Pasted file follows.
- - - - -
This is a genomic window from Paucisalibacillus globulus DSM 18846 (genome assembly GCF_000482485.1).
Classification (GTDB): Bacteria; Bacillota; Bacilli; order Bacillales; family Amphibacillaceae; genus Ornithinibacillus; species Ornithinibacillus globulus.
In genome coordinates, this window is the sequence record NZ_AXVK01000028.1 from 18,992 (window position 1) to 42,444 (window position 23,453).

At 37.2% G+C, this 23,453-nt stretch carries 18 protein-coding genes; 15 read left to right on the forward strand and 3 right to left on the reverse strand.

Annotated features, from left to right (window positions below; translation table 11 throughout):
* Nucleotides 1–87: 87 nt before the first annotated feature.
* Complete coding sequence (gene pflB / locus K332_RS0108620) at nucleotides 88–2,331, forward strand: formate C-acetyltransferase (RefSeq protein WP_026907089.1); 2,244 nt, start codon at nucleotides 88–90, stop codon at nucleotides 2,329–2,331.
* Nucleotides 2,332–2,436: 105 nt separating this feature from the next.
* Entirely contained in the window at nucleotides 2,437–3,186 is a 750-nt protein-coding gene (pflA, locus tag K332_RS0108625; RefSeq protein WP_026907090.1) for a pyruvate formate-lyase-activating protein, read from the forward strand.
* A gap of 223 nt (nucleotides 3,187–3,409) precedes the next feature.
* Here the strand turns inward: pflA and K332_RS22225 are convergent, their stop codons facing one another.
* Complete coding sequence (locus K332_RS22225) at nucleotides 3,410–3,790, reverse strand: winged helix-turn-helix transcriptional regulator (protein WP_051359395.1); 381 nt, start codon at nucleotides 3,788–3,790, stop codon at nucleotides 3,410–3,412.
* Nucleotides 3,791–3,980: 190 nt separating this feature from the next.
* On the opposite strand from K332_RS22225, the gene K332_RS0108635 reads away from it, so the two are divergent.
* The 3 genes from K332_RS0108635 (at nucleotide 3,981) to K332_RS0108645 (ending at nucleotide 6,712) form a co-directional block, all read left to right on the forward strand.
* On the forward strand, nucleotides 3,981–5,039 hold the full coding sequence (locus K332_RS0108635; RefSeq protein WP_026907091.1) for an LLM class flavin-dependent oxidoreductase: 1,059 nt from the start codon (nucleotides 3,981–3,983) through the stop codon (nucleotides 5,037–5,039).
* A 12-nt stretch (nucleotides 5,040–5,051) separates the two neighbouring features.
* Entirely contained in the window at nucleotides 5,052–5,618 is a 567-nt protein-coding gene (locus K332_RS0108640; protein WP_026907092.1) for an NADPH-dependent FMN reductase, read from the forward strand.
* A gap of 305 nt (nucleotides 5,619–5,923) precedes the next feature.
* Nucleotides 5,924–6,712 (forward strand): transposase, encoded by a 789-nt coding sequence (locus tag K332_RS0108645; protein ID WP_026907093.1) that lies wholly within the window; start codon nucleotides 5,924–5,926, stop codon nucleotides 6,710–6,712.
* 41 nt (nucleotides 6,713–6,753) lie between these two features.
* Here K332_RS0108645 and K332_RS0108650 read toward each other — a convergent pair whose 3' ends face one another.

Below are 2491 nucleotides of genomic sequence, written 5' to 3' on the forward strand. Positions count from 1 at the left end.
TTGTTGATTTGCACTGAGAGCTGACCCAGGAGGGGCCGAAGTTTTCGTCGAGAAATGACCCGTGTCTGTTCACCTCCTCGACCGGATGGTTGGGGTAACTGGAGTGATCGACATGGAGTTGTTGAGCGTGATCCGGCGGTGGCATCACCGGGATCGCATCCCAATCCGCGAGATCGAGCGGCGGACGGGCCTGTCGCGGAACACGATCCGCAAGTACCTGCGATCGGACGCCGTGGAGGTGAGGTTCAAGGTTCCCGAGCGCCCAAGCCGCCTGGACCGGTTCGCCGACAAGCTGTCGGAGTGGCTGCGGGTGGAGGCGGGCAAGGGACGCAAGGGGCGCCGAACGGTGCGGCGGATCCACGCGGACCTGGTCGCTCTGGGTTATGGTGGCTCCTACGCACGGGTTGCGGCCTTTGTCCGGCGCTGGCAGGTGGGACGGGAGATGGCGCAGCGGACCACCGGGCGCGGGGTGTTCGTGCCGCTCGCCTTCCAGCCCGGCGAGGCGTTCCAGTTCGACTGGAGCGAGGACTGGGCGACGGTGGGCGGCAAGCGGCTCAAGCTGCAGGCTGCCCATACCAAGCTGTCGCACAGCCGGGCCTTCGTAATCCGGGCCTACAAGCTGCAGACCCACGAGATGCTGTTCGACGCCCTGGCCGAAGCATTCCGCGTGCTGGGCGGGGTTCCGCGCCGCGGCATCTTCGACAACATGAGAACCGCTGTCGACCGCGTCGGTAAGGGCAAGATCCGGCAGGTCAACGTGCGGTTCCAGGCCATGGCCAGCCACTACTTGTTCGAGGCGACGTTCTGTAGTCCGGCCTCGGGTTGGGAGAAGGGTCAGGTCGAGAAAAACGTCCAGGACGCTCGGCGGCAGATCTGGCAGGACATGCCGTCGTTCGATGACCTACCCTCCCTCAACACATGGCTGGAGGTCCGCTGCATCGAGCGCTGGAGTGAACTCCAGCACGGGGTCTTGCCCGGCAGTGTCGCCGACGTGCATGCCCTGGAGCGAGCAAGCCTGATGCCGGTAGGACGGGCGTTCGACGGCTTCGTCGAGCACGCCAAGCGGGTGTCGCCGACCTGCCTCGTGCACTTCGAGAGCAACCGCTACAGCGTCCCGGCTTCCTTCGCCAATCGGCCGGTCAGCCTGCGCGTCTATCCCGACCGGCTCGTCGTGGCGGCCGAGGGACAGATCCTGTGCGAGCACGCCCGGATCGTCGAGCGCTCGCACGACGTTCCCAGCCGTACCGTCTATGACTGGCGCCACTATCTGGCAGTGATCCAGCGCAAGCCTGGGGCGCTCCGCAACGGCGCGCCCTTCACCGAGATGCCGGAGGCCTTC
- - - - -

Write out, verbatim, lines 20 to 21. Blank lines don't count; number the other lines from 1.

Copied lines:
* Nucleotides 5,924–6,712 (forward strand): transposase, encoded by a 789-nt coding sequence (locus tag K332_RS0108645; protein ID WP_026907093.1) that lies wholly within the window; start codon nucleotides 5,924–5,926, stop codon nucleotides 6,710–6,712.
* 41 nt (nucleotides 6,713–6,753) lie between these two features.